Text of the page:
ADVANTAGES Supporters of organization charts claim that they are tools that can effectively delineate work responsibilities and reporting relationships. "Managers of different organizational subunits, " wrote Gibson, Ivancevich, and Donnelly, "do not understand how their work fits into the work of other subunits. In the absence of an organization chart to clarify relationships, illogical and confusing ones will develop. In fact, the very process of charting the organization is a good test of its soundness, because any relationship that cannot be charted is likely to be unsound and therefore confusing to those working in it."

Supporters also argue that org charts can be particularly useful as a navigational tool when small businesses expand their operations. "The argument that organization charts are necessary only when the organization becomes too big for any one individual to manage does not hold, " claimed Gibson, Ivancevich, and Donnelly. "In many instances, small firms that do rather well in the early stages of their development begin to fail when the founders can no longer manage in their personal styles. The transition from successful small firm to successful large firm is impaired because the employees are doing jobs that fit their personality and unique skills rather than jobs necessary for organizational performance. Organization charts and supporting documents are necessary from the very beginning of a firm's existence, not just when it gets too big for one person to manage."

DISADVANTAGES The above perspective is not universally accepted by business consultants, researchers, executives, and managers, however. Detractors point out that formal organization charts do not recognize informal lines of communication and influence that are quite vital in many business settings. Writing in Perspectives on Behaviors in Organizations, contributors David A. Nadler and Michael L. Tushman characterized organization charts as "narrow and static in perspective…. It excludes such factors asleader behavior, the impact of the environment, informal relations, power distribution, etc. Such a model can only capture a small part of what goes on in an organization."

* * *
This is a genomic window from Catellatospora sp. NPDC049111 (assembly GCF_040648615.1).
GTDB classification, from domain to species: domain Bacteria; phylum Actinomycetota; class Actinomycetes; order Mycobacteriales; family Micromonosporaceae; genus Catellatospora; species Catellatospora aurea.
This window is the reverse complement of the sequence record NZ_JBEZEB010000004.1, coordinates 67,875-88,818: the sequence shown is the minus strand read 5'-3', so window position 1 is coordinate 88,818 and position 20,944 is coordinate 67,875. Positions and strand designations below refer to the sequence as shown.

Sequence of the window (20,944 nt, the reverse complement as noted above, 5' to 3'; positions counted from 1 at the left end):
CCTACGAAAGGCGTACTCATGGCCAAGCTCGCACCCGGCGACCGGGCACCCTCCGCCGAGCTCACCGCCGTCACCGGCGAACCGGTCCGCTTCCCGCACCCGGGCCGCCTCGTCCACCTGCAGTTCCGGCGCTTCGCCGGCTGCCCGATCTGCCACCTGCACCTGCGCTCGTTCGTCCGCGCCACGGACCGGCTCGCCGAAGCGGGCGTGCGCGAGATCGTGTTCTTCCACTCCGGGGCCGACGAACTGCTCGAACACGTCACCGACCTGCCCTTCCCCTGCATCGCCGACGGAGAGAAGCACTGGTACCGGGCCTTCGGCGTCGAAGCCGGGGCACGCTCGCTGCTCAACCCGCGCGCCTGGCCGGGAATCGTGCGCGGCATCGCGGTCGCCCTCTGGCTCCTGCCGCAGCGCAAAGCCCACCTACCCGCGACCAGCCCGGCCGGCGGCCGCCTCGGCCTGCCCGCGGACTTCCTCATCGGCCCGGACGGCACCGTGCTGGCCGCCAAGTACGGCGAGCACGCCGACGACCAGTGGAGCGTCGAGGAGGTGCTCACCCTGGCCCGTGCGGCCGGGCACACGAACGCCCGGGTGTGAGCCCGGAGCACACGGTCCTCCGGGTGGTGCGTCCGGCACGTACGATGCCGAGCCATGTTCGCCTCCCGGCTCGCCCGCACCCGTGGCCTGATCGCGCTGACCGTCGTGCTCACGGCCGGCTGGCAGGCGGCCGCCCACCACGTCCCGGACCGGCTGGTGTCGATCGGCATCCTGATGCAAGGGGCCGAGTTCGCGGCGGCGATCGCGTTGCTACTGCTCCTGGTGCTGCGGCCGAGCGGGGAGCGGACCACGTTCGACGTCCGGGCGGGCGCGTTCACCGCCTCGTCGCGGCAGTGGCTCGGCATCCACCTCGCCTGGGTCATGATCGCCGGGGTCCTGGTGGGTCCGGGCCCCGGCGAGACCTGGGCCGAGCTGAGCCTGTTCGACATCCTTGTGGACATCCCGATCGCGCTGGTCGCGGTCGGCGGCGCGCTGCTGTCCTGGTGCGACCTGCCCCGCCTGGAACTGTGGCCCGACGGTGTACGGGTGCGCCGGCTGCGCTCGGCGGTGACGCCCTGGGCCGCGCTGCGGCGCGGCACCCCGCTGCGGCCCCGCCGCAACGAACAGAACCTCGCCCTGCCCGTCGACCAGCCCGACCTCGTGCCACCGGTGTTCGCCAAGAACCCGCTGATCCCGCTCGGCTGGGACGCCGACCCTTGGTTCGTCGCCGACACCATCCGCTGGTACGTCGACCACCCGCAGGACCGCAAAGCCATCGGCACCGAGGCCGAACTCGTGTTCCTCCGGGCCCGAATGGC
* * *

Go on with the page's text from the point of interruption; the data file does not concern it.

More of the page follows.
Critics of organization charts also sometimes charge that the diagrams may paint a misleading picture of the importance and influence of various people within an organization. Charts are, out of necessity, somewhat streamlined representations that only provide so much detail to a user. In some instances, for example, an organization chart may depict two employees as being equal in power and influence, when in reality, one of the individuals is rapidly ascending through the ranks and has the ear of the firm's principal decision makers, while the other may be regarded as steady but unremarkable (or even worse, an individual whose position has deteriorated from a higher level over the previous years).